Another chapter in the bitter, storied inter-state rivalry will be written this Saturday in Ann Arbor. No. 4 Michigan welcomes Michigan State to a night game at Michigan Stadium, just the second time in history that the two will face off after dusk.
A year ago, the Spartans and the Wolverines clashed in a top 10 matchup of epic proportions. Thanks to an incredible performance from Kenneth Walker III, MSU stormed back to win 37-33 and remain undefeated.
The stakes are a bit different this year.
After a disappointing 3-4 start to the season, the Spartans enter the weekend as more than three touchdown underdogs. Michigan, on the other hand, certified itself in the upper tier of college football following a 41-17 win over Penn State.
Michigan State is no stranger to playing as the underdogs, especially in this rivalry. In Head Coach Mel Tucker’s first game against Michigan back in 2020, the Wolverines were favored by more than three touchdowns. The Spartans prevailed 27-24 on a monster day from former MSU wide receiver Ricky White.
However, that Michigan team wound up with a paltry 2-4 record. This year’s squad is 7-0 and has its eyes set on a second straight postseason appearance.
For Michigan State to pull off the upset this year, it’ll take the best 60 minutes the team has played all season.
“To be counted out, that means something to me,” senior linebacker Jacoby Windmon said. “You’re being underestimated. That’s another reason just to add to our burn.”
Just before the bye week a couple weeks ago, Michigan State showed glimpses of what it’s capable of in a 34-28 double overtime win over Wisconsin.
Redshirt junior Payton Thorne had his best game in quite some time, finishing with 265 yards and a pair of touchdowns on 28 attempts. His connection with redshirt senior wide receiver Jayden Reed reemerged, as the star receiver accounted for 117 yards and a touchdown (not to mention the game-winning touchdown pass to freshman wide receiver Keon Coleman in double-overtime).
“It was a winning performance from him and that’s what we have to have from him,” Tucker said. (11:56 Tucker)
While the Spartans finally found some success through the air, the ground game was still abysmal. Redshirt sophomore Jalen Berger led the team with 59 rushing yards and a touchdown on 16 attempts. For the second straight week, MSU finished with under 100 total rushing yards. Currently, the team ranks 116th in the nation in rushing offense, averaging just 106.1 yards per game.
Michigan State’s defense had one of its better performances of the season against the Badgers, notching three sacks and nine TFLs. Quarterback Graham Mertz only tossed for 131 yards against the Spartans’ secondary.
That improved play was thanks in large part to the return of two key leaders of the defense: redshirt senior defensive tackle Jacob Slade and fifth-year senior Xavier Henderson.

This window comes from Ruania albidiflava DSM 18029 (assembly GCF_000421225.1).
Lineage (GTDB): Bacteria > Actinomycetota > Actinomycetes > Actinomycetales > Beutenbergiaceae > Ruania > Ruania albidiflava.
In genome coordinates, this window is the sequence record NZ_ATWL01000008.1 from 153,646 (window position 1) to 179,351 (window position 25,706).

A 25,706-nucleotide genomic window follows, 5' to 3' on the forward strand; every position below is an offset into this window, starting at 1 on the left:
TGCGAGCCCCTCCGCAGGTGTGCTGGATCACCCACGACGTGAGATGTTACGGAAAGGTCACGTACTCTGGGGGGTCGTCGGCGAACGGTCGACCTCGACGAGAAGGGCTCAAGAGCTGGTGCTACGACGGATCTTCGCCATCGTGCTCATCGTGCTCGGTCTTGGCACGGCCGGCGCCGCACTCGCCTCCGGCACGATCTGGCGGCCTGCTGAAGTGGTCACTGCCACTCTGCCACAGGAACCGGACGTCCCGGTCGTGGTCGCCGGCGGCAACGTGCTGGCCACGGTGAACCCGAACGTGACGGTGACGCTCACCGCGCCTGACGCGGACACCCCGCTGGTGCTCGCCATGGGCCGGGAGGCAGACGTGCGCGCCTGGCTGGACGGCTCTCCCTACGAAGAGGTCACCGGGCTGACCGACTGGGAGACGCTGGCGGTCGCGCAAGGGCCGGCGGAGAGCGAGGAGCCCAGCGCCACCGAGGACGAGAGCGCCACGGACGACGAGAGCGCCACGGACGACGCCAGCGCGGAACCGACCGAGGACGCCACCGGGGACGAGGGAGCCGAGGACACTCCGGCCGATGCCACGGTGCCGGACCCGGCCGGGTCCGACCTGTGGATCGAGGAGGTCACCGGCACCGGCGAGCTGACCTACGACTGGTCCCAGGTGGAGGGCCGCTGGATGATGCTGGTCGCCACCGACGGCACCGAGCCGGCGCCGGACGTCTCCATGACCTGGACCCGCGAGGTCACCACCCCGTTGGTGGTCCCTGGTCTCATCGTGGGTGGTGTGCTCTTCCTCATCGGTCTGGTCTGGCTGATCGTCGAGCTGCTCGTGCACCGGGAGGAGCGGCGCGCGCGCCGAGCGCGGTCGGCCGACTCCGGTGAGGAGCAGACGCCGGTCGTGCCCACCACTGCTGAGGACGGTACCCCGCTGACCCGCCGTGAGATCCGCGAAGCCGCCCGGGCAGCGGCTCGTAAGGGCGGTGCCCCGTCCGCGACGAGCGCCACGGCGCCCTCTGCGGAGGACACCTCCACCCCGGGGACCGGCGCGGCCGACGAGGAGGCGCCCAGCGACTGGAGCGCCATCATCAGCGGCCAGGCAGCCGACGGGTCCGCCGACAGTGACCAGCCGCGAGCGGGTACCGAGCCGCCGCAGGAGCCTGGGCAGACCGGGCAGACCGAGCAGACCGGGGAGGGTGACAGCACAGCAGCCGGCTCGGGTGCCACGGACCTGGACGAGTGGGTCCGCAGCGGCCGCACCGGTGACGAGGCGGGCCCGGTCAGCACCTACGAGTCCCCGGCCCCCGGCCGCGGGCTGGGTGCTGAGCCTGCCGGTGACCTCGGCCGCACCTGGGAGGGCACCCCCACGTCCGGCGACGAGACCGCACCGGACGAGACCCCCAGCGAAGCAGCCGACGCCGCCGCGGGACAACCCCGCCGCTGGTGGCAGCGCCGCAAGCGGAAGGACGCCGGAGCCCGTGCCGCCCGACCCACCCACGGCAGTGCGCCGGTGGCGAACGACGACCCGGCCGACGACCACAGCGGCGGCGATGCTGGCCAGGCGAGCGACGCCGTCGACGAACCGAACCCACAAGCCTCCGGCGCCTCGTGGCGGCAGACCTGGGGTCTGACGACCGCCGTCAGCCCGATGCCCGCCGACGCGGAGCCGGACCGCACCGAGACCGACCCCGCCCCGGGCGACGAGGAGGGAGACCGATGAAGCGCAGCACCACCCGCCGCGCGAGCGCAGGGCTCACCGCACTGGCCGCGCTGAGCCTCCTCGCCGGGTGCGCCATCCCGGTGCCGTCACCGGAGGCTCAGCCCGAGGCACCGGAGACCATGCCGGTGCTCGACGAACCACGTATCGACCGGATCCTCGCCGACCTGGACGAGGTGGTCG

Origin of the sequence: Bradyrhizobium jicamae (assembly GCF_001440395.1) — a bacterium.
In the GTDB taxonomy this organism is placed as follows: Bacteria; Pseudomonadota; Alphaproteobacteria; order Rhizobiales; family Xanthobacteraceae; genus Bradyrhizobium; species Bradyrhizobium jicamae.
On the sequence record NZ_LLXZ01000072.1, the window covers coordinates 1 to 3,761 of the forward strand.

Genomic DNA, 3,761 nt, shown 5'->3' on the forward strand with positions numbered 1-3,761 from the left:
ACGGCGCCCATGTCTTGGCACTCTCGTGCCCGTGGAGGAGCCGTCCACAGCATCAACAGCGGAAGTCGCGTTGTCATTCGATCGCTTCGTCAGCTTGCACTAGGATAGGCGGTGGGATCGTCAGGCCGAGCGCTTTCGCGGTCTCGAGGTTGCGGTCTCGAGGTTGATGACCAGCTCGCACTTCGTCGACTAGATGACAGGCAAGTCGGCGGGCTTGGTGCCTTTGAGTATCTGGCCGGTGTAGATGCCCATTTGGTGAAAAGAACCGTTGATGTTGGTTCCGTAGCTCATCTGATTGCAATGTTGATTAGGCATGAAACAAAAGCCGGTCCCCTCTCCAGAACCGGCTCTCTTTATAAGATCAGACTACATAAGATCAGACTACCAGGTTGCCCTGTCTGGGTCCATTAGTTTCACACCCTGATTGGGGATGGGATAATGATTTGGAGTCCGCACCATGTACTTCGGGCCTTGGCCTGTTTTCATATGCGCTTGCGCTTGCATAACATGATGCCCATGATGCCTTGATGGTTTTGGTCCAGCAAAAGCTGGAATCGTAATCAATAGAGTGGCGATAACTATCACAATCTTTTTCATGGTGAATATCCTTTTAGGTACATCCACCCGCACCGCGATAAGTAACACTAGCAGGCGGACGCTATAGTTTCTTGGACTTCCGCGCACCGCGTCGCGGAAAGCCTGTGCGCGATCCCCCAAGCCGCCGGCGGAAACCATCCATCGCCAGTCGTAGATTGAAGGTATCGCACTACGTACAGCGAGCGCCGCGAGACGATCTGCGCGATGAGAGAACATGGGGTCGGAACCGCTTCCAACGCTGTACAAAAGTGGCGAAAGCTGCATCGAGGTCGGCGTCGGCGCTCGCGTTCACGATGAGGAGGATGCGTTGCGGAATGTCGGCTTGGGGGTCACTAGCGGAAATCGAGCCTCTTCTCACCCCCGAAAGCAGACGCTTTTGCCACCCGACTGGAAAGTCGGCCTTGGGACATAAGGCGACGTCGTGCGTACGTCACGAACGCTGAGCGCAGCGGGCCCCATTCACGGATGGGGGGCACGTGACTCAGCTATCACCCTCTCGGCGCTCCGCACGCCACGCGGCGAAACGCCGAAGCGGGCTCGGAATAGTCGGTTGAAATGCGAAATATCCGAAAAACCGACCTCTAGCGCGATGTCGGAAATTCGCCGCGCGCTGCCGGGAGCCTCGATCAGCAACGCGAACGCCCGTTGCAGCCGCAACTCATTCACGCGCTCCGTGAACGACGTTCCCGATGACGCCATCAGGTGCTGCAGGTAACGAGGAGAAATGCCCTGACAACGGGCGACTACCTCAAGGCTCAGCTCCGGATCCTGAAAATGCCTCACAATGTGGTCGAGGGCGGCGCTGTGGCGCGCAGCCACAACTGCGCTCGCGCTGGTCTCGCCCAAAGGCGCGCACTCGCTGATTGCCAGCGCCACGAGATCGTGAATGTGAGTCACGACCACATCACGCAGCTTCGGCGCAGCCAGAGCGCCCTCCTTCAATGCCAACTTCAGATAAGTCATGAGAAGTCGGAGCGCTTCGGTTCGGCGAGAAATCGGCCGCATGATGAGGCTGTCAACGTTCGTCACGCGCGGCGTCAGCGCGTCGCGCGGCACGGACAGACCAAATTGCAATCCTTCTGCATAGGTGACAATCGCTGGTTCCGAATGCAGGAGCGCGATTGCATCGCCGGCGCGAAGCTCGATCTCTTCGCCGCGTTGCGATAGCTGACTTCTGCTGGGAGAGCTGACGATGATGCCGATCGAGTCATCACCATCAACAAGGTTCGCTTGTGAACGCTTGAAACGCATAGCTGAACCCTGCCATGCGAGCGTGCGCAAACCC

“It did help getting some players back,” defensive backs coach Harlon Barnett said. “Guys communicating and building confidence.”
While Tucker has not specified who will be available Saturday, it is likely that Henderson and Slade will be in the lineup after playing against the Badgers.
Scouting the opponent
There’s a reason Michigan is the No. 4 team in the nation. With an offense chock-full of weapons and a defense that has played lights-out thus far, the Wolverines have established themselves as not only one of the best teams in the Big Ten, but one of the best teams in the nation.
Offensively, Michigan’s identity is clear: pound the rock and control time of possession.
Junior running back Blake Corum has been electric thus far, guiding a rushing attack that averages 241.7 yards per game (eight best in the FBS). Just a few weeks ago, the Wolverines racked up over 400 yards on the ground against a sturdy Penn State run defense.
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“They have a good line,” Tucker said. “The backs run hard, they can make you miss, they can run you over.”
However, the ascension of J.J. McCarthy to the starting role has added some big play ability through the air to the Wolverines’ offensive toolkit.
“He’s very confident and hyper competitive ,” Tucker said. “He’s accurate with the ball, he’s very mobile.”
As a package, Michigan’s offense has averaged 42.7 points per game this season. In summation, Head Coach Jim Harbaugh and his coordinators have the offense humming.
With stars like McCarthy and Corum, it’s no surprise that Michigan’s offense has received a lion's share of attention from media and fans. However, the Wolverines defense has been just as good — if not better.
As it stands, the unit ranks fifth in the nation in yards allowed per game (opponents average 250 yards). To make matters worse for opposing offenses, the Wolverines are equally efficient in pass and rush defense — both are ranked fifth in the nation (164.1 and 85.9 yards per game allowed, respectively).
Michigan State has struggled to show offensive consistency all season. It won’t get any easier against the Wolverines.
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